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Author Topic: 10th anniversary 3 tags in 4 days ode to Bill w. Talking about the high hunt  (Read 1288 times)

Offline savagehunter

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Ten years ago my son Darrick was turning 16 and all he wanted was to go do this High Hunt thing. Not knowing anything about hunting Washington let alone the high country I came to this forum looking for help. The main thing I heard was the number one rule of the high hunt. A lot of warnings and advice were thrown my way some very helpful some kind of frustrating but I feel they were all well meaning and I was grateful. I took the advice and used the resources and developed a plan to go into an area of the alpine lakes wilderness.  I gathered gear and tons of stuff to be prepared. I was a Boy Scout I figured having too much was better than not having enough. Looking back my initial plan would have been a disaster. A kindly veteran hunter with 30 years of high hunt was doing some timely forum surfing when he decided to join our forum and answer my plea in depth.
 Blessings come in many forms and our came in the form of a man in his late 60's that decided to break the number one rule in the high hunt. He talked about it. He told me a good place to go without too much elevation gain or too little water. A place that would hold other hunters as well as deer. A place we could learn and grow. He gave me a place that my son and I could share and my son would grow from a city boy who couldn't pick up his feet in the woods to a man who can get 20 yards from a deer and kill it with a bow.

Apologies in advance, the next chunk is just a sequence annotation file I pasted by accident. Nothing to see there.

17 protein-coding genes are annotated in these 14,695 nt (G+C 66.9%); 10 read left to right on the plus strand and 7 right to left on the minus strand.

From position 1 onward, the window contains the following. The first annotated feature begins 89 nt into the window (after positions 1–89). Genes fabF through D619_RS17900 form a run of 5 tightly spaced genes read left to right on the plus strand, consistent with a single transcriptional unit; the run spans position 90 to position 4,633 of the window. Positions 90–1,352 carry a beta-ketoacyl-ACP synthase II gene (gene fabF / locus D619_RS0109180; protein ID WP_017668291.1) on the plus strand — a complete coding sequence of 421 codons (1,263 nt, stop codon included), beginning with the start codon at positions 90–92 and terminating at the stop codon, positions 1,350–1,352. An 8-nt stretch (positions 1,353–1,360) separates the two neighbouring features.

Bill Warner gave us one of the greatest gifts anyone can give to another. He gave us a chance. The first year we went into the high country I was carrying 127 pounds all in. My sons pack weighed 70. Oh my lord a trip that now takes us 2.5 hours took 6.5 hours. We barely made it in we stayed 3 days and then barely made it out. We saw over 100 deer none of them legal. One day we spent 3 hours stalking two forkies within 50 yards just to find out no eye guards.
 We felt like we were gonna die at the same time that we never felt so alive.
The next year those forkies were 4x3's and my son got to miss one at 200 yards and I told Bill about all we had seen and learned. We upgraded and downsized and got different guns and we went for the experience.
On our third year my son killed his first buck and as we walked out 7.5 miles with packs pushing a 100# ea. I counted our blessing and was so stoked to tell Bill how he had made it all possible how that 16 year old kid was now and forever a hunter a lover of the outdoors and the creatures that were out there. 
Many of you read my story of the first bear my son shot and the 8+ hours we spent tracking and confronting that wounded bear in a stand of willows down in the creek bottom.
Standing shoulder to shoulder with him and dropping that charging bear will always be my most cherished hunting time.
Last year as always Bill messaged me asking if we were going in and I told him that we wouldn't miss it for the world.